This was the third full week of coronavirus quarantine for me.

We only ventured outside of our neighborhood once this week – for a grocery/pharmacy trip. The roads were pretty deserted, as expected. However, WA still seems to be using a fairly loose definition of “essential” for the “essential businesses” that are allowed to remain open – we saw a boutique chocolate shop and pool supply store that were still open, among others. I have the sense that people are taking this seriously – both the grocery store and pharmacy had floor markers to ensure people were distancing themselves in line, and when walking around our neighborhood, people do take the distancing guidelines seriously.

The trillion-dollar question remains, of course, “how long is this all going to last?” If I had to give a gut-check answer, I'd guess that we'll be sheltered-in-place for at least 3 more weeks, but (I'm hoping) not more than 8 weeks. If this extends past another 8 weeks, stuff is going to get (even) weirder. As even the federal government has now recognized that the peak of this pandemic is still at least 2 weeks away, I really can't see WA or businesses relaxing social-distancing for a while.

But, a day feels like a week now, so who knows what this will all look like in 2 weeks.

Reading

I finished reading Little Book of Common Sense Investing, and, honestly, I would not recommend it. It's message boils down to “only ever invest in broadly-diversified index funds”. If you don't need to be convinced of this, or are not particularly interested in why this strategy is better than active investing techniques, then there's nothing in this book that will interest you.

Face Masks: Much More Than You Wanted To Know was a good read about the efficacy of face masks in light of the coronavirus pandemic. I'm convinced at this point that the CDC guidelines against “normal people” wearing face masks were, at best, a noble lie. There's building consensus that this backfired. In broad strokes, the SSC article comes to the conclusion that these guidelines were the result of conflating “not proven to be effective” to mean “proven to be not-effective”. (It goes without saying that I'm a total non-expert in this.)

Just like the legal term for “not proven guilty beyond a reasonable doubt” is “not guilty”, the medical communication term for “not proven effective beyond a reasonable doubt” is “not effective”. This already muddled communication gets even worse because doctors are constitutionally incapable of distinguishing “no evidence for” from “there is evidence against”…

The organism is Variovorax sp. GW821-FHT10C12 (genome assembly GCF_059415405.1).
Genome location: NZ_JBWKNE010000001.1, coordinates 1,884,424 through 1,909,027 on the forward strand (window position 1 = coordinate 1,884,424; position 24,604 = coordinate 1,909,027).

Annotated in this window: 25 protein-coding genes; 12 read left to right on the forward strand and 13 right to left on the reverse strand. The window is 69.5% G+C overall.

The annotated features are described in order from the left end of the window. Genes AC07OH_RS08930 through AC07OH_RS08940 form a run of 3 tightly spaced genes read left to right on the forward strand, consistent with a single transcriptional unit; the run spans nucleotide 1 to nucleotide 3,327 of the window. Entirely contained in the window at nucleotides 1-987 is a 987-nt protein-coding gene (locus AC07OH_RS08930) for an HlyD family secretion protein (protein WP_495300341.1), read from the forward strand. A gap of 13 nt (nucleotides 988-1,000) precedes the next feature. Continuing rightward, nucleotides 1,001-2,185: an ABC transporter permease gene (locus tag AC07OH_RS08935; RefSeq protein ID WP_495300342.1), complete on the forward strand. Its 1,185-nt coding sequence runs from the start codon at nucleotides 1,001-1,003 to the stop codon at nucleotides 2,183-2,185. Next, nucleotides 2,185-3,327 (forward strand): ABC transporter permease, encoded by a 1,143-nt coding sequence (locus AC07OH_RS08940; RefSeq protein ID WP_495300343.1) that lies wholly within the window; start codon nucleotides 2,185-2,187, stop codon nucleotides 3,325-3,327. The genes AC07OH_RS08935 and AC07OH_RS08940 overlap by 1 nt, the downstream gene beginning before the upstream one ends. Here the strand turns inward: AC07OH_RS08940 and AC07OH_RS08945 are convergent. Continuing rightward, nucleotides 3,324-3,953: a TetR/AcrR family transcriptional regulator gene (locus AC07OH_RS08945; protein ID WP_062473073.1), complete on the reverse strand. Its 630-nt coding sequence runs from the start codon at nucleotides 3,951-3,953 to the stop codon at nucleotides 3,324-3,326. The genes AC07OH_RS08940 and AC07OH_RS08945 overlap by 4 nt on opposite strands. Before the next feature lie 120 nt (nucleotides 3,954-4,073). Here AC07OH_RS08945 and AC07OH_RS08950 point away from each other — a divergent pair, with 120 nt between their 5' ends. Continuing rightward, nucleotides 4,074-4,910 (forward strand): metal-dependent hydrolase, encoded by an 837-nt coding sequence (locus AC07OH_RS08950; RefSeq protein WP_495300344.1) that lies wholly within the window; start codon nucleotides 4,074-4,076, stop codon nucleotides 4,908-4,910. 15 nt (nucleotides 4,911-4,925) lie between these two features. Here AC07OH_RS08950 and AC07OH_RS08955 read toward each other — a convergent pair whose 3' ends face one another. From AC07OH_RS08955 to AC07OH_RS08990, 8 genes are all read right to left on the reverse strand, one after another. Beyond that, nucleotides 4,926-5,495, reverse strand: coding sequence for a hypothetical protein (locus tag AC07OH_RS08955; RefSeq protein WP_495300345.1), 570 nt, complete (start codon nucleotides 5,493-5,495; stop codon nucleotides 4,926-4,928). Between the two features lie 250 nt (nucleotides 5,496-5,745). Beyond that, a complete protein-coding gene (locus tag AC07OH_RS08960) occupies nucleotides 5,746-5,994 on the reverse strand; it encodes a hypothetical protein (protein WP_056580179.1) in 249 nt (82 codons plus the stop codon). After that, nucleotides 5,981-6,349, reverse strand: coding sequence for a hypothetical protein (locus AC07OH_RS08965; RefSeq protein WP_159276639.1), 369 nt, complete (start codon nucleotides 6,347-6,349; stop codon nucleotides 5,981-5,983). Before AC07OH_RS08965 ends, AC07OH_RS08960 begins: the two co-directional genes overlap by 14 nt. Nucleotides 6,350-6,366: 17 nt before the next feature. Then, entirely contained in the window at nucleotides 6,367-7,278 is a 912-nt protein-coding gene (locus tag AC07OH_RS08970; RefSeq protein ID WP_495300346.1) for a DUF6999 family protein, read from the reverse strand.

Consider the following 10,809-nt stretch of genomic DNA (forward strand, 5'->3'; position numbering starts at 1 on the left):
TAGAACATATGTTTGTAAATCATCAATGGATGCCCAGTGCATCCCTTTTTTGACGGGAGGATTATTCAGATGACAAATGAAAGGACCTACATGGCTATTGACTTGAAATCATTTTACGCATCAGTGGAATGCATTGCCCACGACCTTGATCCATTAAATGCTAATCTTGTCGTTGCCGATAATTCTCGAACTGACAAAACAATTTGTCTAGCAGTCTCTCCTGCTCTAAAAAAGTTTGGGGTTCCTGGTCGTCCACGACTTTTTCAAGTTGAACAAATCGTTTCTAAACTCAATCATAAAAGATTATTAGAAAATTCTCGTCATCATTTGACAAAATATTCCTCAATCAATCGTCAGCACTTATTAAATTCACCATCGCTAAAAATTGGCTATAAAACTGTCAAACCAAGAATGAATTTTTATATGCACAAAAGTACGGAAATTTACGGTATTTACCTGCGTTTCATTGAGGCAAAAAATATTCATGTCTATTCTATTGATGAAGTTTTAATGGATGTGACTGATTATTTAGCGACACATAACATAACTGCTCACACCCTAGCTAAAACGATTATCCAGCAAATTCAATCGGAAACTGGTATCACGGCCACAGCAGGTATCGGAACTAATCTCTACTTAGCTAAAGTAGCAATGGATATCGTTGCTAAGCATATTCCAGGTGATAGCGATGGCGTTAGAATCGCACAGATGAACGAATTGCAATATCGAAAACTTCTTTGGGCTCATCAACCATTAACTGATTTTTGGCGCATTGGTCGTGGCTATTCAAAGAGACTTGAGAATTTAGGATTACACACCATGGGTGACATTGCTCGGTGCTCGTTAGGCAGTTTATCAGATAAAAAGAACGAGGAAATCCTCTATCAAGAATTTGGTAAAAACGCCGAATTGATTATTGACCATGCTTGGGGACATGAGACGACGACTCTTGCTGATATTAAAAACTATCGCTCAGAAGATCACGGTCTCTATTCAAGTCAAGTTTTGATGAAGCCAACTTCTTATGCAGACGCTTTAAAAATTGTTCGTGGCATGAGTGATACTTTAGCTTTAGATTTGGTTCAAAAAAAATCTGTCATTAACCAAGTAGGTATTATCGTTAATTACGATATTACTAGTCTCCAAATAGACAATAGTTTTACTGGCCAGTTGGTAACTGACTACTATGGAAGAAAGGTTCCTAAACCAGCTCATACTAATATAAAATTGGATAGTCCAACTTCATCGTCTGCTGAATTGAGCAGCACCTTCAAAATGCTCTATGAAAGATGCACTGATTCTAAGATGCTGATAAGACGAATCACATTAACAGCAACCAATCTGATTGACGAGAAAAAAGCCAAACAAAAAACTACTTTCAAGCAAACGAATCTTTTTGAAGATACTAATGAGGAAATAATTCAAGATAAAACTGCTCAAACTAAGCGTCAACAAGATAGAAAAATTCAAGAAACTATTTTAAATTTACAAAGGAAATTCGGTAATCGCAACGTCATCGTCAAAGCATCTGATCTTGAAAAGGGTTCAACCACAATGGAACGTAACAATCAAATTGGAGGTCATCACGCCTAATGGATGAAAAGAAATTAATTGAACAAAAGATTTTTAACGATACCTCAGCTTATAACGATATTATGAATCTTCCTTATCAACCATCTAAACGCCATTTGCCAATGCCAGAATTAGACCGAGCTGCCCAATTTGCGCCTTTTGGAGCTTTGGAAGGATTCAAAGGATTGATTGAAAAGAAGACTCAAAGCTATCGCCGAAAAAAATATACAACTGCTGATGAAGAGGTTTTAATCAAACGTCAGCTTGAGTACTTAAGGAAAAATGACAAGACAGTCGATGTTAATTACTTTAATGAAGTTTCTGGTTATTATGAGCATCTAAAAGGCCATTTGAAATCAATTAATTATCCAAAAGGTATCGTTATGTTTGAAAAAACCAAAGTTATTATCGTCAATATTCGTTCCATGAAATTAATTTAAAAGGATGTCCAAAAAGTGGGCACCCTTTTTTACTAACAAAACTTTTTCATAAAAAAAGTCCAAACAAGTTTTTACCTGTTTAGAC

The Four Possible Timelines for Life Returning to Normal outlines experts’ current best-guesses of how the pandemic will shake out in the medium-term. I expect this to become outdated pretty quickly, but it'll be interesting to return to this in 3-6 months and compare what happened with our best guesses in-the-moment.

When will things return to normal? The answer is simple, if not exactly satisfying: when enough of the population—possibly 60 or 80 percent of people—is resistant to COVID-19 to stifle the disease’s spread from person to person. That is the end goal, although no one knows exactly how long it will take to get there.

Cooking

I made Alton Brown's “Pantry Raid Peanut Butter Cookies” yesterday. 🍪 We had some almond butter that was a bit long-in-the-tooth, so I used that in leiu of peanut butter, and it turned out great! It's a pretty simple recipe that took me ~30 minutes start-to-finish.

They're “accidentally” gluten- and dairy-free as well, which means that everyone in my family can enjoy them. 😄

I've also started a sourdough starter (like everyone else on the internet). I think my first attempt might have been a failure: A couple times when I've “fed” it, I noticed some liquid accumulation on the top of the starter. I thought this was because I'd added too much water the previous day, and so I'd compensate by mixing it back in with some additional flour. But, according to the guide I'm using, this is likely lactic acid and alcohol, which needs to be drained off. So, I might have killed my yeast1. 😞 Fortunately, I still have a lot of time on my hands, so I can just start another.

Finally, I made a quiche on Friday. It was the first time I'd attempted an egg-based dish like this, and I was pretty happy with how it turned out.

  • Excalidraw is an interesting open source project for making diagrams. I've used draw.io in the past for diagramming, but it's a bit clunky. Excalidraw has a more limited feature-set, but it looks like it's easier to use.

  • @karlicoss published an interesting piece on his personal Human Programming Interface this week. I've been interested in this type of personal infrastructure for a long time (and wrote a personal data aggregator a few years back). @karlicoss’ is the most detailed and well thought-out example of this I've seen, and deserves more attention.

  • I've been using Kill the Newsletter! to convert email newsletters to RSS feeds. There's been an explosion of interesting email newsletters recently, but I don't like getting articles through my inbox (I coordinate all my reading through Feedly + Instapaper).

  • My preferred coronavirus dashboard is now 91-DIVOC by UIUC's Wade Fagen-Ulmschneider. It breaks out data by state/country, allows for normalization by population, and (critically) it only updates once per day.

    91-DIVOC Chart


  1. Though this video says that liquid accumulation is normal, and can be reincorporated without issue. 🤷‍♂️ ↩︎